In the end, I feel sad.  Someone’s going out into the world with sour feelings about me.  I often tell myself that being liked is not my job, but part of me still doesn’t believe it.  And that’s why I don’t like this time of year.  No matter how well things have gone, there’s always a little pill to swallow that leaves a bitter aftertaste.

Image by Zsuzsanna Kilian

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18 responses

  1. I can so relate to this… Had exact same issues when I taught at a Korean university last year. End of term and grade announcement were horrible times that brought out the very worst in a few of my students.

    Hang in there!

  2. Thanks Jason. My college doesn’t have a stellar academic reputation, so grade-grubbing is rare compared to some other places, but it does happen. I try to be VERY clear about evaluation criteria to minimize the problem, but there are always incidents. Thanks for the encouragement!

  3. You’ve written a post that anyone who is a professor can relate to!

    You write, “an outburst from a student always makes me question my actions and my motivations.” I agree with you here (and I’d bet others do too even though they may not admit it). Although I shouldn’t, I also sometimes read such confrontations as a challenge to my teaching style, knowledge of the material, and/or handling of the classroom, assignments, etc. But usually (not always, but usually), this reaction is completely unwarranted. After all, the student is generally looking for someone to blame for whatever s/he has misunderstood, failed to complete, etc. Moreover, I have to remind myself that such confrontations would likely NEVER occur face to face; email is so much easier and more immediate. You’re right to ask the student to discuss her complaints with you in person; nine times out of ten, that will alleviate the problem altogether because the student probably will not show. =)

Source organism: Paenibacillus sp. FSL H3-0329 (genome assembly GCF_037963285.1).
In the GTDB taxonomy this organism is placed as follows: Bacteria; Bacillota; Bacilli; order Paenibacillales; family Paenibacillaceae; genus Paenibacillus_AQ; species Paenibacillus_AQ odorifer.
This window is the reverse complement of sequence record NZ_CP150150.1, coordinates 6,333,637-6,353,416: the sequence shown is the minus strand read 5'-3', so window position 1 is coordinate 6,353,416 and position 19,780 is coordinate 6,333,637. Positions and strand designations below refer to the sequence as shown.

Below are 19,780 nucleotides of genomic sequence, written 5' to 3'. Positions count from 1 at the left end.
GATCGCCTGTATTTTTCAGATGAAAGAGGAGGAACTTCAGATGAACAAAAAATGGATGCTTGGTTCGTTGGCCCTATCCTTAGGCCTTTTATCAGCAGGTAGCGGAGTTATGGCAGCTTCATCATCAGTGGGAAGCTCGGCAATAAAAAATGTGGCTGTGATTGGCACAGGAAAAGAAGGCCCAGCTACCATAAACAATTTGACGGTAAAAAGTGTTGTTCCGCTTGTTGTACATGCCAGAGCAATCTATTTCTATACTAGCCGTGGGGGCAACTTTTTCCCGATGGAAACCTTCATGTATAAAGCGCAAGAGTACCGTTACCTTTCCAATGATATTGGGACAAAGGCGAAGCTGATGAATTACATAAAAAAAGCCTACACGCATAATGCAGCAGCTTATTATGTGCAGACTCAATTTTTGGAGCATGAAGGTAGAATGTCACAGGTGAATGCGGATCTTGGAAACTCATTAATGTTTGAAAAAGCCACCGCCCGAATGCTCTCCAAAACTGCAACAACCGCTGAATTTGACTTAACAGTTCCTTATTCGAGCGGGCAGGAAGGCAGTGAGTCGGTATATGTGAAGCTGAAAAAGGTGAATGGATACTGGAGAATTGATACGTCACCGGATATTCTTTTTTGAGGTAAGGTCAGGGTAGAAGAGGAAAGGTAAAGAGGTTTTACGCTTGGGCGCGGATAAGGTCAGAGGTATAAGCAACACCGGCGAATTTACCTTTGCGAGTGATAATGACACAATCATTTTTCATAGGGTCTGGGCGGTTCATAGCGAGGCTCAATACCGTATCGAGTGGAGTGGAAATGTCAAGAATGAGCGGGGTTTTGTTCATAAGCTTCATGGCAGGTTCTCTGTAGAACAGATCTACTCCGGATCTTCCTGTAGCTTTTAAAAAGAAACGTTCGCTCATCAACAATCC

Also, don’t forget about all of those students who are “going out into the world WITHOUT sour feelings about you.” They’re the ones who count in the end, right?!

    • Thanks so much, Kelli! Yes, I try to keep in mind all those terrific students who have worked hard and who come away from the course with good memories. (I’m marking their blogs right now, and a lot of them wrote their last post on how much they enjoyed the course – this may be ass-kissing, but it’s gratifying!) And I agree that, although it’s important to “question our actions and motivations,” that very process will often lead us to do the right thing. Thanks for your comment – it’s always reassuring to know that others understand what I’m going through.

  4. You are a conscious, hardworking, good teacher. The very fact that you think about these things so much, keep this blog and ask your self these hard questions all the time means you try hard to do the right thing. You are not perfect, nobody is, but you can be sure that you are doing your very best, you care and you practice kindness. You also do not shy away from challenging students who need it. That is not easy, but it is kind. Your students are lucky, even if some of them don’t know it.